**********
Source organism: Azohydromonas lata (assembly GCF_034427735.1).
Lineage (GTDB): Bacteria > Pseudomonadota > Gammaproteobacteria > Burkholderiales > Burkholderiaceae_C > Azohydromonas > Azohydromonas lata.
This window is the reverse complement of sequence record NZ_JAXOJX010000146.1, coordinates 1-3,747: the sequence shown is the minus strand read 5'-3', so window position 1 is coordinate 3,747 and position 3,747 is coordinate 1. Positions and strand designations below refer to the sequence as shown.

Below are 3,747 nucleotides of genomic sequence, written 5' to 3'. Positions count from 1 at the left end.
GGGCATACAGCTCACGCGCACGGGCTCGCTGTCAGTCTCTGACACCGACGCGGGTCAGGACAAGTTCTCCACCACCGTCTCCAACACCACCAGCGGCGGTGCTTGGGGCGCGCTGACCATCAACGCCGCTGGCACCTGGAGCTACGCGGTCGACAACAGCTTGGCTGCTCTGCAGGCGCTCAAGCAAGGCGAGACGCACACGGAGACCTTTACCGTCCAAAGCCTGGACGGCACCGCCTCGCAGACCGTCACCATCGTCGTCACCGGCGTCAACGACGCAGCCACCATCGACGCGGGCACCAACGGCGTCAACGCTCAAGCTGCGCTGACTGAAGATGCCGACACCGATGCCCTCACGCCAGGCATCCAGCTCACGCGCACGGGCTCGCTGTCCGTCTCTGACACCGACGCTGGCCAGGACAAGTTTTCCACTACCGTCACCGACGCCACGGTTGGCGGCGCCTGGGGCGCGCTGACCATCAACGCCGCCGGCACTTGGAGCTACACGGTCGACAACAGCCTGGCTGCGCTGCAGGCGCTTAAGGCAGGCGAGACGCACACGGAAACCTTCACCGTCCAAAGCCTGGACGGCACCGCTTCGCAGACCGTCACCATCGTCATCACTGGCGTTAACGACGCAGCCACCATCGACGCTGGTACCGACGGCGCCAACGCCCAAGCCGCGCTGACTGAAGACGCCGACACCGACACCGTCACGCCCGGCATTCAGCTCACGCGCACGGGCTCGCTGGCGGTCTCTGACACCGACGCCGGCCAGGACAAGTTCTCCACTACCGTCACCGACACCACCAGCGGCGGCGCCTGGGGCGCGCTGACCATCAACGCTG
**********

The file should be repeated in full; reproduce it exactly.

Source organism: Azohydromonas lata (assembly GCF_034427735.1).
Lineage (GTDB): Bacteria > Pseudomonadota > Gammaproteobacteria > Burkholderiales > Burkholderiaceae_C > Azohydromonas > Azohydromonas lata.
This window is the reverse complement of sequence record NZ_JAXOJX010000146.1, coordinates 1-3,747: the sequence shown is the minus strand read 5'-3', so window position 1 is coordinate 3,747 and position 3,747 is coordinate 1. Positions and strand designations below refer to the sequence as shown.

Below are 3,747 nucleotides of genomic sequence, written 5' to 3'. Positions count from 1 at the left end.
GGGCATACAGCTCACGCGCACGGGCTCGCTGTCAGTCTCTGACACCGACGCGGGTCAGGACAAGTTCTCCACCACCGTCTCCAACACCACCAGCGGCGGTGCTTGGGGCGCGCTGACCATCAACGCCGCTGGCACCTGGAGCTACGCGGTCGACAACAGCTTGGCTGCTCTGCAGGCGCTCAAGCAAGGCGAGACGCACACGGAGACCTTTACCGTCCAAAGCCTGGACGGCACCGCCTCGCAGACCGTCACCATCGTCGTCACCGGCGTCAACGACGCAGCCACCATCGACGCGGGCACCAACGGCGTCAACGCTCAAGCTGCGCTGACTGAAGATGCCGACACCGATGCCCTCACGCCAGGCATCCAGCTCACGCGCACGGGCTCGCTGTCCGTCTCTGACACCGACGCTGGCCAGGACAAGTTTTCCACTACCGTCACCGACGCCACGGTTGGCGGCGCCTGGGGCGCGCTGACCATCAACGCCGCCGGCACTTGGAGCTACACGGTCGACAACAGCCTGGCTGCGCTGCAGGCGCTTAAGGCAGGCGAGACGCACACGGAAACCTTCACCGTCCAAAGCCTGGACGGCACCGCTTCGCAGACCGTCACCATCGTCATCACTGGCGTTAACGACGCAGCCACCATCGACGCTGGTACCGACGGCGCCAACGCCCAAGCCGCGCTGACTGAAGACGCCGACACCGACACCGTCACGCCCGGCATTCAGCTCACGCGCACGGGCTCGCTGGCGGTCTCTGACACCGACGCCGGCCAGGACAAGTTCTCCACTACCGTCACCGACACCACCAGCGGCGGCGCCTGGGGCGCGCTGACCATCAACGCTG